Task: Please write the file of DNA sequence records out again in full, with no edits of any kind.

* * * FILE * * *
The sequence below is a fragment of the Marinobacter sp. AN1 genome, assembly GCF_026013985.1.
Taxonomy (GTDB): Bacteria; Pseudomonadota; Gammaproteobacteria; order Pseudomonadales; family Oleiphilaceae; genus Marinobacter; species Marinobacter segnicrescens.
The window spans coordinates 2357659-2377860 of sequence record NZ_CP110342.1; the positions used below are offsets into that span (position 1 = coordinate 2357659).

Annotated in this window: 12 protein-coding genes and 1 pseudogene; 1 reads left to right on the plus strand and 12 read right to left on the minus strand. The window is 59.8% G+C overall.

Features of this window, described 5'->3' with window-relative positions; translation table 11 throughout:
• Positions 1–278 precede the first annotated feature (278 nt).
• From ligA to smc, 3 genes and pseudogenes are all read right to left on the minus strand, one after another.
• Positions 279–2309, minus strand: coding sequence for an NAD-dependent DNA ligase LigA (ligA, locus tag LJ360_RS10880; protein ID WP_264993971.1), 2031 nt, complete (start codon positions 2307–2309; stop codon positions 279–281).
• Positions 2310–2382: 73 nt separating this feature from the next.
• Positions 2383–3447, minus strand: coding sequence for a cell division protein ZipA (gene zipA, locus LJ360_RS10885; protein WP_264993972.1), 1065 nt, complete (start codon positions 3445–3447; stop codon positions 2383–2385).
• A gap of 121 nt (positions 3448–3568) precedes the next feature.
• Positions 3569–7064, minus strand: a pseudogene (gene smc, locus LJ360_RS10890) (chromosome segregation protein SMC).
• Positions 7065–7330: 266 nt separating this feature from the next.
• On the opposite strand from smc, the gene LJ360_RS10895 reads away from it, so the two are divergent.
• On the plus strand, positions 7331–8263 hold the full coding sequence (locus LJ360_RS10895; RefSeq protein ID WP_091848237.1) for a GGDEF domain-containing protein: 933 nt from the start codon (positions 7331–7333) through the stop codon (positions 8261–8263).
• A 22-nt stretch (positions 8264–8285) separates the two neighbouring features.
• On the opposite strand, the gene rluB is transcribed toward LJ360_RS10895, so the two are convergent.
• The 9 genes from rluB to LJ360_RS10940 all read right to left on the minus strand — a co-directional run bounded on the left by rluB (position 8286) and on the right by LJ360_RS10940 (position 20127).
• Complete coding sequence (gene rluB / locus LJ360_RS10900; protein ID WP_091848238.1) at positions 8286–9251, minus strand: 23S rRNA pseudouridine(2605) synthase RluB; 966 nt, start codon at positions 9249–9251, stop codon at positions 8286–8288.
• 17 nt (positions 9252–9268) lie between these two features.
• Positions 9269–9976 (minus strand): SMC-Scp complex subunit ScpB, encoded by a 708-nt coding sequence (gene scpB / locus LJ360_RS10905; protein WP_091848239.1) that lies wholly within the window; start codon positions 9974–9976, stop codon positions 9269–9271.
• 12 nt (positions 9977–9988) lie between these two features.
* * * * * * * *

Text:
The sequence below is a fragment of the Marinobacter sp. AN1 genome, assembly GCF_026013985.1.
Taxonomy (GTDB): Bacteria; Pseudomonadota; Gammaproteobacteria; order Pseudomonadales; family Oleiphilaceae; genus Marinobacter; species Marinobacter segnicrescens.
The window spans coordinates 2357659-2377860 of sequence record NZ_CP110342.1; the positions used below are offsets into that span (position 1 = coordinate 2357659).

Annotated in this window: 12 protein-coding genes and 1 pseudogene; 1 reads left to right on the plus strand and 12 read right to left on the minus strand. The window is 59.8% G+C overall.

Features of this window, described 5'->3' with window-relative positions; translation table 11 throughout:
• Positions 1–278 precede the first annotated feature (278 nt).
• From ligA to smc, 3 genes and pseudogenes are all read right to left on the minus strand, one after another.
• Positions 279–2309, minus strand: coding sequence for an NAD-dependent DNA ligase LigA (ligA, locus tag LJ360_RS10880; protein ID WP_264993971.1), 2031 nt, complete (start codon positions 2307–2309; stop codon positions 279–281).
• Positions 2310–2382: 73 nt separating this feature from the next.
• Positions 2383–3447, minus strand: coding sequence for a cell division protein ZipA (gene zipA, locus LJ360_RS10885; protein WP_264993972.1), 1065 nt, complete (start codon positions 3445–3447; stop codon positions 2383–2385).
• A gap of 121 nt (positions 3448–3568) precedes the next feature.
• Positions 3569–7064, minus strand: a pseudogene (gene smc, locus LJ360_RS10890) (chromosome segregation protein SMC).
• Positions 7065–7330: 266 nt separating this feature from the next.
• On the opposite strand from smc, the gene LJ360_RS10895 reads away from it, so the two are divergent.
• On the plus strand, positions 7331–8263 hold the full coding sequence (locus LJ360_RS10895; RefSeq protein ID WP_091848237.1) for a GGDEF domain-containing protein: 933 nt from the start codon (positions 7331–7333) through the stop codon (positions 8261–8263).
• A 22-nt stretch (positions 8264–8285) separates the two neighbouring features.
• On the opposite strand, the gene rluB is transcribed toward LJ360_RS10895, so the two are convergent.
• The 9 genes from rluB to LJ360_RS10940 all read right to left on the minus strand — a co-directional run bounded on the left by rluB (position 8286) and on the right by LJ360_RS10940 (position 20127).
• Complete coding sequence (gene rluB / locus LJ360_RS10900; protein ID WP_091848238.1) at positions 8286–9251, minus strand: 23S rRNA pseudouridine(2605) synthase RluB; 966 nt, start codon at positions 9249–9251, stop codon at positions 8286–8288.
• 17 nt (positions 9252–9268) lie between these two features.
• Positions 9269–9976 (minus strand): SMC-Scp complex subunit ScpB, encoded by a 708-nt coding sequence (gene scpB / locus LJ360_RS10905; protein WP_091848239.1) that lies wholly within the window; start codon positions 9974–9976, stop codon positions 9269–9271.
• 12 nt (positions 9977–9988) lie between these two features.